If the buzz coming out of NRF 2014 is any indication, the timeline is advancing for the Internet of Things (IoT), and society is poised to reap the benefits of visionary technology. As Bill Wasik, editor for Wired Magazine puts it, “In our houses, cars, and factories, we’re surrounded by tiny, intelligent devices that capture data about how we live and what we do. Now they are beginning to talk to one another. Soon we’ll be able to choreograph them to respond to our needs, solve our problems, even save our lives.”
When considering the list of places where devices will talk to each other for the betterment of our experience, we must include retail. Through our involvement with the Internet of Things product displays for some early entrants we know that retailers will play a key role in making the possibilities of the IoT evident to consumers. Retail product displays will educate us about the hubs and apps available to control devices like thermostats, locks and, light bulbs with our phones – and of course the smart devices we can purchase and control. They will also sell us biofeedback devices that help us track our fitness and other kinds of wearables.
Estimates on tracking the explosion of the Internet of Things vary widely. ABI Research projects more than 30 billion devices worldwide will be wirelessly connected to the Internet by 2020, while analysts for Morgan Stanley predict the number will be 75 billion.
Initially consumers may be focused in on what it means to control devices in their homes or on their bodies. Increasingly they will reap the value that the IoT can bring to shopping where devices communicating with each other will make operations more efficient and in-store communications personally relevant. Some of the more noticeable benefits will accrue to:
The tracking and more effective deployment of inventory has value that is highly visible to consumers since item location and availability have a direct impact on the ability to complete a purchase. A study by WD Partners presented at NRF revealed that 79 percent of respondents felt “instant ownership” was the most appealing attribute of any retailer. Retailers will increasingly be able to provide up to the minute inventory availability for customers as they more effectively connect the digital to the physical and employ insights to improve their operations.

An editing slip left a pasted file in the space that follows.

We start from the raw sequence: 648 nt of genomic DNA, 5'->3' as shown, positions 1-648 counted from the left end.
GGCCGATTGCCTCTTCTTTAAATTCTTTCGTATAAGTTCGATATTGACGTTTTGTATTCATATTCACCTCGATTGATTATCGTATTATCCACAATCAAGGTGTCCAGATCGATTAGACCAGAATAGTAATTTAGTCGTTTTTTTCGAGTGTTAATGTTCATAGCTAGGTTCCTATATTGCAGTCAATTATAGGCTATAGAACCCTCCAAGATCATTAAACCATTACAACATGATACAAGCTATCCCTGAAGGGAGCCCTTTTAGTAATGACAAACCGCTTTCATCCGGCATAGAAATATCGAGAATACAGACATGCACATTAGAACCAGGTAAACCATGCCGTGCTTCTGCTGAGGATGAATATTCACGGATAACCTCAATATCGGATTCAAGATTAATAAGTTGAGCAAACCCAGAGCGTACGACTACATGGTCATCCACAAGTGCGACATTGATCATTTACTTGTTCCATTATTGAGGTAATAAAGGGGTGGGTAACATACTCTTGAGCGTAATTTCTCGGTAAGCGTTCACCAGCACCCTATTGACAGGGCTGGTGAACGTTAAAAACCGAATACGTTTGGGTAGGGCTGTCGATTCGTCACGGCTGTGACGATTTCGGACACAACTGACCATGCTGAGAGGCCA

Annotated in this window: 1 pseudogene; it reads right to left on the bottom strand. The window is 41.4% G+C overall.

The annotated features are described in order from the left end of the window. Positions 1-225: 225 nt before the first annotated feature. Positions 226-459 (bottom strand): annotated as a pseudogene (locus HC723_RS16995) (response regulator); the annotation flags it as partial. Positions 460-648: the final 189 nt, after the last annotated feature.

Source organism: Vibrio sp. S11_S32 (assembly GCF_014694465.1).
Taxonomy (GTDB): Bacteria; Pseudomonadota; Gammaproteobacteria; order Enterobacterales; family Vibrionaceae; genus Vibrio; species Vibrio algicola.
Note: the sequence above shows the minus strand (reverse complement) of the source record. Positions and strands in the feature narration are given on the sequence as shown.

The connection of devices, processes and people makes possible innovations like smart shelves which can signal when they are getting empty, trigger restocking at the store level and communicate back through the supply chain. Fewer out-of-stocks mean more satisfied customers.
Beacons that recognize the presence of mobile operating systems will usher in more finely targeted proximity marketing inside stores. Some retailers who have customer data tied to mobile apps are already doing this at the store level. In the Internet of Things, newer Apple and Android devices using Bluetooth Low Energy can intercept messages from beacons at the aisle or shelf level. Retailers must experiment and learn as they go from generalized to customized messaging, but when married with customer data and the requisite permission, they can deliver highly relevant messages and offers that may help forge closer relationships with customers. Indeed about half of online consumers say they are comfortable revealing personal information, if they get customized offers and rewards in return.
There were some technical conversations at NRF by people who have built their careers in the era of connectivity that went something like this: We are evolving from a time where the phone serves as the storehouse for myriad apps to one where the phone becomes, as mobile CEO Gary Schwartz phrased it, “an intelligent server interacting with the world of wireless signals” based on consumer preference.
The Internet of Things is poised to touch society on many levels from personal satisfaction and efficiencies to revenue improvements for businesses to real wealth creation.
This post originally appeared on Frank Mayer's blog.